Issues and Questions: Will sanctions on Russia have any impact?
Russian markets have suffered since Kremlin sent troops into Crimea
A woman holds a portrait of Russia’s president Vladimir Putin during celebrations on the main square of the Crimean city of Simferopol after Putin signed laws completing Russia’s annexation of Crimea yesterday.
Since the Kremlin sent troops into Crimea and threatened to invade other parts of Ukraine to “protect” Russian speakers, more than €40 billion has been wiped off the value of shares listed in Moscow and the country’s central bank has spent more than €16 billion supporting the rouble.
The markets hit Russia hard before sanctions were imposed and sentiment around Russian assets actually improved a little after the European Union and United States took their first, rather feeble, measures.
The action this week by Washington, as president Vladimir Putin completed his annexation of Crimea, cut far closer to the bone, taking aim at old friends of Putin who have done remarkably well in finance and energy during his reign, and also focusing on Bank Rossiya, reputedly the Kremlin’s favoured bank.
All those listed laughed off the sanctions – and they are wealthy and sufficiently well-connected to survive in style without whichever assets may now be frozen.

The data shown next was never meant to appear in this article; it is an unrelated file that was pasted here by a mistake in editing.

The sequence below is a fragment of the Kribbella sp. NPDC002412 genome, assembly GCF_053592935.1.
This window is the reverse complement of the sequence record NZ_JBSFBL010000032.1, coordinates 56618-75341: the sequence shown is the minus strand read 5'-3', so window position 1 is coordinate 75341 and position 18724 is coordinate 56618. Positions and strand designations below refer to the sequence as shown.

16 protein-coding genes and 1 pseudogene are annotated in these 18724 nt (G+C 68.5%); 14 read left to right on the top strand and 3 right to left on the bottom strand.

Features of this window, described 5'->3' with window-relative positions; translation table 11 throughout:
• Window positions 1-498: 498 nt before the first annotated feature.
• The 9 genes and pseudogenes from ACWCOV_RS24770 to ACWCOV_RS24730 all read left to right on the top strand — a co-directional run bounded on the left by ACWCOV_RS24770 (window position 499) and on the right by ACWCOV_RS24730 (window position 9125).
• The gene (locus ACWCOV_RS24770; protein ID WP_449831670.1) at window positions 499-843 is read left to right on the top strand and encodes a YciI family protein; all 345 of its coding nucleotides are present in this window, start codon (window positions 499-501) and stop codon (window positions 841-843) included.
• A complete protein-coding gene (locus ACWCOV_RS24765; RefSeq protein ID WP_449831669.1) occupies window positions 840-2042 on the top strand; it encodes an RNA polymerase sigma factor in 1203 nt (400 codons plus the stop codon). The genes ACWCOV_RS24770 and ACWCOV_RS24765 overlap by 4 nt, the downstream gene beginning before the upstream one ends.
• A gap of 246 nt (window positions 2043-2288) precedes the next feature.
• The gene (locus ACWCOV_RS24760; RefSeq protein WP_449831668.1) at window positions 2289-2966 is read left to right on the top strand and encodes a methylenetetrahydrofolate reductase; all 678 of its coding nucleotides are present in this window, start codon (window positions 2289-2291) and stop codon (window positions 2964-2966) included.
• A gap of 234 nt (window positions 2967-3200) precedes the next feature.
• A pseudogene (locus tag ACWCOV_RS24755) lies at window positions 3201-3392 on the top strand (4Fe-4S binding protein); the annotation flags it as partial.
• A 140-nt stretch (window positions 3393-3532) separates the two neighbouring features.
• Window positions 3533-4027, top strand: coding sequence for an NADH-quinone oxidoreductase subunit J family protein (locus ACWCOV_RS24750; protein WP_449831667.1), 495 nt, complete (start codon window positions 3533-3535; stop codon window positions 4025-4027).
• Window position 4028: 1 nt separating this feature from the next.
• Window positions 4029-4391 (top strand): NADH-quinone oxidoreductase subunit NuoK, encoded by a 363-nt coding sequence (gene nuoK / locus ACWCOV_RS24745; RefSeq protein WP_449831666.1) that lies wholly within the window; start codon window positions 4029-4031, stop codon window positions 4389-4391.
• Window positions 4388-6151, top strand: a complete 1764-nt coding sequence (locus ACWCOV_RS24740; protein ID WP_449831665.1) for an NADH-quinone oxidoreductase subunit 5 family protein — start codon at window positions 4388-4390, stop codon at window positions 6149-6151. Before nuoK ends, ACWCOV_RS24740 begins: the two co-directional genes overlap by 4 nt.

The measures are already causing ripples that may discomfit other Russians, however. Moscow officials say two major credit card companies are already rejecting transactions with seven banks that are not named on the sanctions list, but have links to Bank Rossiya.
Russian businesses and the state itself are facing higher borrowing costs to reflect increased political risk and the broader business climate is likely to worsen dramatically, with foreign firms wary of investing in a country that is sinking into international isolation.
But none of this may be enough to persuade Putin to change course – whatever his chosen course may be.
When he came to power almost 15 years ago, Putin quickly made Russia’s oligarchs toe his line and he repeatedly urged them to repatriate their wealth.
Now they may wish they had followed his advice.
They may now have to prove their patriotism by enduring some financial pain.
Putin has long suggested that a moment was coming when Washington’s global pre-eminence in diplomacy, finance and security would be challenged and broken. He may believe this is that time, and that Russia – with its huge foreign currency and energy reserves – can weather a sanctions war longer than the West.
The EU’s reliance on Russian energy is the West’s obvious Achilles’ heel in such a battle: the bloc takes about 30 per cent of its oil and gas from Russia and has no short-term alternative.
Moscow cannot gradually tighten the screw like the EU can – making life more and difficult for an ever-longer list of influential Russians who live, bank, holiday and educate their children in Europe – but it does have its hand on the energy tap.
Turning it off would be, one could say, the “nuclear” option. But Putin is not afraid of bold moves and may lash out hard at those who try to bind him with sanctions.